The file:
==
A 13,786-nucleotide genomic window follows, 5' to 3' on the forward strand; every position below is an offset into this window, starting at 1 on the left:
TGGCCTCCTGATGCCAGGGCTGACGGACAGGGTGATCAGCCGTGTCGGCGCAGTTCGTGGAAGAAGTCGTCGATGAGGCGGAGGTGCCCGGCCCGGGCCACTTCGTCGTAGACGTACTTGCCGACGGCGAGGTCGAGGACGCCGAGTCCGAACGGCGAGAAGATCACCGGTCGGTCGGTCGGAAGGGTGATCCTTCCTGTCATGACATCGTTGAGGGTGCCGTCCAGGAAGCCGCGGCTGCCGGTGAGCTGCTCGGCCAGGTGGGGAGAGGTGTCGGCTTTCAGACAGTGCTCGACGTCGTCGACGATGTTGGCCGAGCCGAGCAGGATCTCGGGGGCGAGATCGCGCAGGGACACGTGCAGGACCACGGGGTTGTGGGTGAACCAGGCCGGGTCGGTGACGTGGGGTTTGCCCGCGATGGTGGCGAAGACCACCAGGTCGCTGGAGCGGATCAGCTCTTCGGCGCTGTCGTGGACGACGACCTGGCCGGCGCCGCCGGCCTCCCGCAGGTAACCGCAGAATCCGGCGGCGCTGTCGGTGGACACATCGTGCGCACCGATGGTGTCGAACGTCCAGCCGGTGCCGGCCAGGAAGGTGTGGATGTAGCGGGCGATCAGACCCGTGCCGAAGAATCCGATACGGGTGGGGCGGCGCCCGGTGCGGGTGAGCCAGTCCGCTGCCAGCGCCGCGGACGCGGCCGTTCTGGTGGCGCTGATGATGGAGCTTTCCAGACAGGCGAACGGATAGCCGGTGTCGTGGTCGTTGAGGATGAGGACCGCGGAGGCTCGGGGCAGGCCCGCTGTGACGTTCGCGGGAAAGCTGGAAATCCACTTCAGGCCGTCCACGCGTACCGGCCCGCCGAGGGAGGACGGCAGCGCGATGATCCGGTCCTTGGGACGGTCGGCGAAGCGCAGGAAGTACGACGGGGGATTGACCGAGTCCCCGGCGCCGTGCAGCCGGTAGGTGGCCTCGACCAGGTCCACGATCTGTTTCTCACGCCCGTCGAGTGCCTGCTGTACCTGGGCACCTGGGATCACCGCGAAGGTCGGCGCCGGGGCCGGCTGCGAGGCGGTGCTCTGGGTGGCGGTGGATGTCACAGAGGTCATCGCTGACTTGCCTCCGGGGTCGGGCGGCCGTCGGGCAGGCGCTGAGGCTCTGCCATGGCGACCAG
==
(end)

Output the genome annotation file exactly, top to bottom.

A 13,786-nucleotide genomic window follows, 5' to 3' on the forward strand; every position below is an offset into this window, starting at 1 on the left:
TGGCCTCCTGATGCCAGGGCTGACGGACAGGGTGATCAGCCGTGTCGGCGCAGTTCGTGGAAGAAGTCGTCGATGAGGCGGAGGTGCCCGGCCCGGGCCACTTCGTCGTAGACGTACTTGCCGACGGCGAGGTCGAGGACGCCGAGTCCGAACGGCGAGAAGATCACCGGTCGGTCGGTCGGAAGGGTGATCCTTCCTGTCATGACATCGTTGAGGGTGCCGTCCAGGAAGCCGCGGCTGCCGGTGAGCTGCTCGGCCAGGTGGGGAGAGGTGTCGGCTTTCAGACAGTGCTCGACGTCGTCGACGATGTTGGCCGAGCCGAGCAGGATCTCGGGGGCGAGATCGCGCAGGGACACGTGCAGGACCACGGGGTTGTGGGTGAACCAGGCCGGGTCGGTGACGTGGGGTTTGCCCGCGATGGTGGCGAAGACCACCAGGTCGCTGGAGCGGATCAGCTCTTCGGCGCTGTCGTGGACGACGACCTGGCCGGCGCCGCCGGCCTCCCGCAGGTAACCGCAGAATCCGGCGGCGCTGTCGGTGGACACATCGTGCGCACCGATGGTGTCGAACGTCCAGCCGGTGCCGGCCAGGAAGGTGTGGATGTAGCGGGCGATCAGACCCGTGCCGAAGAATCCGATACGGGTGGGGCGGCGCCCGGTGCGGGTGAGCCAGTCCGCTGCCAGCGCCGCGGACGCGGCCGTTCTGGTGGCGCTGATGATGGAGCTTTCCAGACAGGCGAACGGATAGCCGGTGTCGTGGTCGTTGAGGATGAGGACCGCGGAGGCTCGGGGCAGGCCCGCTGTGACGTTCGCGGGAAAGCTGGAAATCCACTTCAGGCCGTCCACGCGTACCGGCCCGCCGAGGGAGGACGGCAGCGCGATGATCCGGTCCTTGGGACGGTCGGCGAAGCGCAGGAAGTACGACGGGGGATTGACCGAGTCCCCGGCGCCGTGCAGCCGGTAGGTGGCCTCGACCAGGTCCACGATCTGTTTCTCACGCCCGTCGAGTGCCTGCTGTACCTGGGCACCTGGGATCACCGCGAAGGTCGGCGCCGGGGCCGGCTGCGAGGCGGTGCTCTGGGTGGCGGTGGATGTCACAGAGGTCATCGCTGACTTGCCTCCGGGGTCGGGCGGCCGTCGGGCAGGCGCTGAGGCTCTGCCATGGCGACCAG